Your Cockapoo's Health: Eye Issues

healthy cockapoo eye
A healthy cockapoo's eye.
Previously, we covered caring for your cockapoo's eyes in some detail. While keeping your dog's eyes clean and bright is important, it is no guarantee against eye health problems. In fact, some of the most common health issues that appear in cockapoos are vision related. Now we are going to examine each eye health problem briefly here, and include links to more in-depth examinations of several of them.

Eye health problems can include glaucoma, cataracts, and progressive retinal atrophy (PRA). All of these can be common in the poodle and cocker spaniel breeds, so there is a chance that they may be passed down to your cockapoo from its parents. If you know the parent's health, you will have a clearer view of the chances your cockapoo has of getting these ailments. If you don't know much about your cockapoo's parents, here are some of the signs to watch out for and some treatment options.

Cataracts: Cataracts can develop in a dog with old age, eye trauma or disease in the eye. It is easily treated with drops and a dog can live comfortably with care. Cataracts occur when the lens of the eye becomes cloudy or blurred. It can affect small or larger areas of the eye. Some instances of cataracts are small enough that it doesn't affect the vision much, but in common cases it will cause your cockapoo's vision to be blurry. Watch for eye cloudiness or a blue gray color to the eye lens. If you see this occurring, you should make an appointment with the veterinarian. If cataracts are left untreated they can lead to glaucoma.

Cherry Eye: In some young dogs, a protrusion of the third eye lid can occur. This condition is called cherry eye. This can cause a build up of bacteria and will eventually be irritating and possible cause injury to the eye. This can affect one or both of the dogs eyes, and is treated with surgery to remove the third eye lid.

Glaucoma: Glaucoma occurs when pressure on the eye restricts its ability to drain fluid properly. This can occur if a cataract becomes dislodged and moves, which blocks the drainage. It can also happen from eye disease or injury. Many dogs that have glaucoma develop partial or total blindness with in the first year. Some symptoms to look out for include swelling in the eyeball, excessive tearing of the eye, trouble with vision or blindness and redness of the eyes. If you suspect your cockapoo of having trouble seeing you should seek medical attention.

Tips to avoid glaucoma include preventing accidental cleaner or outdoor chemical sprays near your dog's eyes. When taking a car ride with your dog, you should encourage her to keep her head inside the vehicle to prevent injury to the eye and for general safety. If your dog gets anything in his eye you can wash it out with a sterile eye wash. Dogs can develop eye disease from bacteria and fungus, so keeping an eye wash on hand is a good idea at all times.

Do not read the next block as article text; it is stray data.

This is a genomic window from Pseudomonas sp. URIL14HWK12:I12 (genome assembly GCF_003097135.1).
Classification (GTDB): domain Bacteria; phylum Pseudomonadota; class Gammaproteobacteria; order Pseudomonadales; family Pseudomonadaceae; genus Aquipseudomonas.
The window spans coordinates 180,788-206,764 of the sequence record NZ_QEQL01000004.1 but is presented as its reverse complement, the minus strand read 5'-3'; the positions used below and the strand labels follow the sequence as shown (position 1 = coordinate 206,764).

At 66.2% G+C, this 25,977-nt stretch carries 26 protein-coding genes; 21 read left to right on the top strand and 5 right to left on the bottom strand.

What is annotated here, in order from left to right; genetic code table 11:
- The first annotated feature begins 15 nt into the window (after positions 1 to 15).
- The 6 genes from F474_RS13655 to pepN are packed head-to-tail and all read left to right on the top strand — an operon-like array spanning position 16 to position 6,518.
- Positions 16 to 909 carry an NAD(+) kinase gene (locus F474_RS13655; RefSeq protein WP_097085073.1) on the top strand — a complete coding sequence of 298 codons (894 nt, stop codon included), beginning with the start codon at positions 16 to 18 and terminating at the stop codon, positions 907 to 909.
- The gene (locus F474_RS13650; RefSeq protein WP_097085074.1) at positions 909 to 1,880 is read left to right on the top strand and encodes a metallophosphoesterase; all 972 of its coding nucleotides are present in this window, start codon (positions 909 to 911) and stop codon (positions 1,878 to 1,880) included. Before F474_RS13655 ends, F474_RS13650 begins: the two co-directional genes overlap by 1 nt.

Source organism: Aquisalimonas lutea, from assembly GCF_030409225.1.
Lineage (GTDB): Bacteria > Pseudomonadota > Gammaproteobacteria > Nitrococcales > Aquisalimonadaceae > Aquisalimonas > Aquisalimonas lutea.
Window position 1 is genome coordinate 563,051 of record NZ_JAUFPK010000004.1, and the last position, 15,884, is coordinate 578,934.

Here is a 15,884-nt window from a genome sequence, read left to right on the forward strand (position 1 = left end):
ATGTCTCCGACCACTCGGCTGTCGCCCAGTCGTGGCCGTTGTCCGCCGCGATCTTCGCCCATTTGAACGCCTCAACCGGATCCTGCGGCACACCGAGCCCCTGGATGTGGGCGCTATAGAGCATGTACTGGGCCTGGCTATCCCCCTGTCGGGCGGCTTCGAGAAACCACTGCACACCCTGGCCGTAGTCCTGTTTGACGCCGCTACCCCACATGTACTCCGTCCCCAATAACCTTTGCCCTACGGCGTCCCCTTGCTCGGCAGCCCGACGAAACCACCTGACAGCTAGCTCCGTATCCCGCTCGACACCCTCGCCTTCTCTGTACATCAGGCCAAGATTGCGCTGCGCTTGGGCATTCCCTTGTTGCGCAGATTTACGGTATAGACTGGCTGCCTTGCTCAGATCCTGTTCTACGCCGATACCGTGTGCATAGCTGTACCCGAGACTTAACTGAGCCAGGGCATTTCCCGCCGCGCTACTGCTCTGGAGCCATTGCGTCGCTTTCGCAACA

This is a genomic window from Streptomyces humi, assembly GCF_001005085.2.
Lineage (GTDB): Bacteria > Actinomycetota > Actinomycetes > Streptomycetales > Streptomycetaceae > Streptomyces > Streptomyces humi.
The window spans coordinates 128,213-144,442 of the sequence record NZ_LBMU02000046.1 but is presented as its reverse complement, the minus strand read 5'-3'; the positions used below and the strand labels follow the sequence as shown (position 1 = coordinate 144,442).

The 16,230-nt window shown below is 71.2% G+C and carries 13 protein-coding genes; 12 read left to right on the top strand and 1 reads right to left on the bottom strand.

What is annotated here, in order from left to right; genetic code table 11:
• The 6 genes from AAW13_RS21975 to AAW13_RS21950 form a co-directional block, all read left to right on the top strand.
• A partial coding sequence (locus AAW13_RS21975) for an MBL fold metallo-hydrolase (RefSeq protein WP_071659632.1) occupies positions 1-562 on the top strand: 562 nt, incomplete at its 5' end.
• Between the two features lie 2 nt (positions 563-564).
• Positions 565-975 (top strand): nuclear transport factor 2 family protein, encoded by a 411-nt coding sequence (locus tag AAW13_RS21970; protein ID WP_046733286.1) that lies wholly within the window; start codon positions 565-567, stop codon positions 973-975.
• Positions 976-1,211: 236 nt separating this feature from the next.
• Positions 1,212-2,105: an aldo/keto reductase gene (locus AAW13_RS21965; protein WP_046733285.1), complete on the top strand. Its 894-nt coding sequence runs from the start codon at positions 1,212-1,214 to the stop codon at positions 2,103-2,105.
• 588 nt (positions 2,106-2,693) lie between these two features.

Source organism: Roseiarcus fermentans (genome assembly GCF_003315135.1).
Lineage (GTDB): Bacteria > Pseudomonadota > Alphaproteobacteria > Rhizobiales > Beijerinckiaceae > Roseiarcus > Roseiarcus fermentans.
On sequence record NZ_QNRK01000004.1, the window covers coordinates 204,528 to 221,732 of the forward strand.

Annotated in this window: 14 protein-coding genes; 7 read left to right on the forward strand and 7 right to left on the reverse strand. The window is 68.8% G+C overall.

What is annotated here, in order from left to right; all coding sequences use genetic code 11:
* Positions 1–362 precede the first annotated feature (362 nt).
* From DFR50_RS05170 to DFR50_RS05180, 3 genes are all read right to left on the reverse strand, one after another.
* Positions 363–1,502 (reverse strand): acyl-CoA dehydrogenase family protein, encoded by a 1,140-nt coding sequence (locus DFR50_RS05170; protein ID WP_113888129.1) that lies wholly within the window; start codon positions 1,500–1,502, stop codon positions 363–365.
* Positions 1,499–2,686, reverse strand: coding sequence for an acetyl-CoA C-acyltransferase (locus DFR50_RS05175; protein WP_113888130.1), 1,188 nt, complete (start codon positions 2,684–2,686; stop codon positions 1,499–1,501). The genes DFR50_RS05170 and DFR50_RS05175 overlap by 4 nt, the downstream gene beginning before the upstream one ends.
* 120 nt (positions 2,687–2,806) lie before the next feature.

PRA or Progressive Retinal Atrophy: Progressive Retinal Atrophy (PRA) is a hereditary eye disease that can occur in cockapoos. The good news is that most often it will not affect a puppy if both parents are not carriers of PRA. This disease is degenerative and will affect your cockapoo's vision over an extended length of time. He most likely would adjust to his failing vision while it was happening.

There is little that can be done for prevention with this eye disease. Currently there is no cure for PRA, and blindness comes with the disease at some point. Early detection of this disease can make some difference for you and your cockapoo as far as adjusting to the changes that will occur. If you notice your pooch loosing his peripheral vision, or becoming unsure in dark or low light, you will want to have him checked. If you have a blind dog, or your dog is losing his sight, we have also posted an article about taking care of blind dogs.

Other Eye Issues: More possible eye health issues can come from allergies, which can cause a dermatitis around the eye and become an infection, and conjunctivitis. Conjunctivitis will make your cockapoo's eyes itchy and he may have a discharge from one or both of the eyes. You can try cleaning the eye if you see your dog rubbing at the eyes or showing discomfort, but you may need an eye drop or cream from the veterinarian.

In closing, cockapoo eye health is easy to maintain and care for if you keep regular check ups and practice good grooming and eye care, whether at home or a grooming shop. Check your pup's eyes regularly and keep them clean and healthy!

1 comments:

Anonymous said...

My cockapoo Jake developed a juvenile cataract in his right eye at age 1. He had cataract surgery along with a lens implant. He's 8 years old now and he's doing great. He goes to an animal eye specialist every 6 months for checkups. He also has to take steroid drops 2x a week along with dry eye drops. He recently developed dry eye in that eye. I also give him daily allergy drops since he has chronic allergies that make both eyes red. He's a trooper though!:)